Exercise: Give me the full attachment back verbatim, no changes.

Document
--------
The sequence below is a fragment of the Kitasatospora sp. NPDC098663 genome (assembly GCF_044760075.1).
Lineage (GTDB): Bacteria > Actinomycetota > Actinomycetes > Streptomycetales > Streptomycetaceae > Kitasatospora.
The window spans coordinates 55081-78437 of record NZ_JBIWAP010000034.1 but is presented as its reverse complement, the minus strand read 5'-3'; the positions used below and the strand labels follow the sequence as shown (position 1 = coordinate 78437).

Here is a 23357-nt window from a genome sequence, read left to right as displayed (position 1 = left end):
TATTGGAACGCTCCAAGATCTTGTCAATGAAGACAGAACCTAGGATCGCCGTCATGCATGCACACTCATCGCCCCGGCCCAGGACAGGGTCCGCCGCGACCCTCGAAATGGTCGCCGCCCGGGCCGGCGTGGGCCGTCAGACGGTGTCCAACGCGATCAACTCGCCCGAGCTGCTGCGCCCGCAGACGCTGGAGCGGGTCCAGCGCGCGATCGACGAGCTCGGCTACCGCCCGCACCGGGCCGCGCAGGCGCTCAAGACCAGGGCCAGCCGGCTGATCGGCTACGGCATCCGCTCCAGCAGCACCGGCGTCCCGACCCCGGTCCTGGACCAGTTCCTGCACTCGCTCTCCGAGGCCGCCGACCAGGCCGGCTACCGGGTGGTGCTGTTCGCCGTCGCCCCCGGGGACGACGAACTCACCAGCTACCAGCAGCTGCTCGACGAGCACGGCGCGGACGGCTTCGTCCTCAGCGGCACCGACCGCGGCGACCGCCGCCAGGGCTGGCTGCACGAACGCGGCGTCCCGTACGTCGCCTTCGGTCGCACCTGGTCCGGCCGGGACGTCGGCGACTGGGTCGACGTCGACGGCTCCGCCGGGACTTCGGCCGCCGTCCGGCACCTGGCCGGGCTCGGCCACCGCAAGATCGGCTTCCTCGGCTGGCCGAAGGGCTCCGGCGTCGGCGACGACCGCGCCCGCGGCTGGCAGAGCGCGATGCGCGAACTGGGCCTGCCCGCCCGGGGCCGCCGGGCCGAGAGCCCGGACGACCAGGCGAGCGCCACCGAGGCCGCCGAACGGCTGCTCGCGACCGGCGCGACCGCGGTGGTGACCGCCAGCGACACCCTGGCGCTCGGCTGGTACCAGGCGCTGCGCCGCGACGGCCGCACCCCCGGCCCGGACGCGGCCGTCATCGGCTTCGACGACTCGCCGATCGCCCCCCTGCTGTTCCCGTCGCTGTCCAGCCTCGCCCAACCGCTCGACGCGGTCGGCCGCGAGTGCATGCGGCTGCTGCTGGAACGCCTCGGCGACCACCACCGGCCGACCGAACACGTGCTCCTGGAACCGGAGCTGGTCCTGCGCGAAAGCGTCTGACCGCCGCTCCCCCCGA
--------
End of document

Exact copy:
The sequence below is a fragment of the Kitasatospora sp. NPDC098663 genome (assembly GCF_044760075.1).
Lineage (GTDB): Bacteria > Actinomycetota > Actinomycetes > Streptomycetales > Streptomycetaceae > Kitasatospora.
The window spans coordinates 55081-78437 of record NZ_JBIWAP010000034.1 but is presented as its reverse complement, the minus strand read 5'-3'; the positions used below and the strand labels follow the sequence as shown (position 1 = coordinate 78437).

Here is a 23357-nt window from a genome sequence, read left to right as displayed (position 1 = left end):
TATTGGAACGCTCCAAGATCTTGTCAATGAAGACAGAACCTAGGATCGCCGTCATGCATGCACACTCATCGCCCCGGCCCAGGACAGGGTCCGCCGCGACCCTCGAAATGGTCGCCGCCCGGGCCGGCGTGGGCCGTCAGACGGTGTCCAACGCGATCAACTCGCCCGAGCTGCTGCGCCCGCAGACGCTGGAGCGGGTCCAGCGCGCGATCGACGAGCTCGGCTACCGCCCGCACCGGGCCGCGCAGGCGCTCAAGACCAGGGCCAGCCGGCTGATCGGCTACGGCATCCGCTCCAGCAGCACCGGCGTCCCGACCCCGGTCCTGGACCAGTTCCTGCACTCGCTCTCCGAGGCCGCCGACCAGGCCGGCTACCGGGTGGTGCTGTTCGCCGTCGCCCCCGGGGACGACGAACTCACCAGCTACCAGCAGCTGCTCGACGAGCACGGCGCGGACGGCTTCGTCCTCAGCGGCACCGACCGCGGCGACCGCCGCCAGGGCTGGCTGCACGAACGCGGCGTCCCGTACGTCGCCTTCGGTCGCACCTGGTCCGGCCGGGACGTCGGCGACTGGGTCGACGTCGACGGCTCCGCCGGGACTTCGGCCGCCGTCCGGCACCTGGCCGGGCTCGGCCACCGCAAGATCGGCTTCCTCGGCTGGCCGAAGGGCTCCGGCGTCGGCGACGACCGCGCCCGCGGCTGGCAGAGCGCGATGCGCGAACTGGGCCTGCCCGCCCGGGGCCGCCGGGCCGAGAGCCCGGACGACCAGGCGAGCGCCACCGAGGCCGCCGAACGGCTGCTCGCGACCGGCGCGACCGCGGTGGTGACCGCCAGCGACACCCTGGCGCTCGGCTGGTACCAGGCGCTGCGCCGCGACGGCCGCACCCCCGGCCCGGACGCGGCCGTCATCGGCTTCGACGACTCGCCGATCGCCCCCCTGCTGTTCCCGTCGCTGTCCAGCCTCGCCCAACCGCTCGACGCGGTCGGCCGCGAGTGCATGCGGCTGCTGCTGGAACGCCTCGGCGACCACCACCGGCCGACCGAACACGTGCTCCTGGAACCGGAGCTGGTCCTGCGCGAAAGCGTCTGACCGCCGCTCCCCCCGA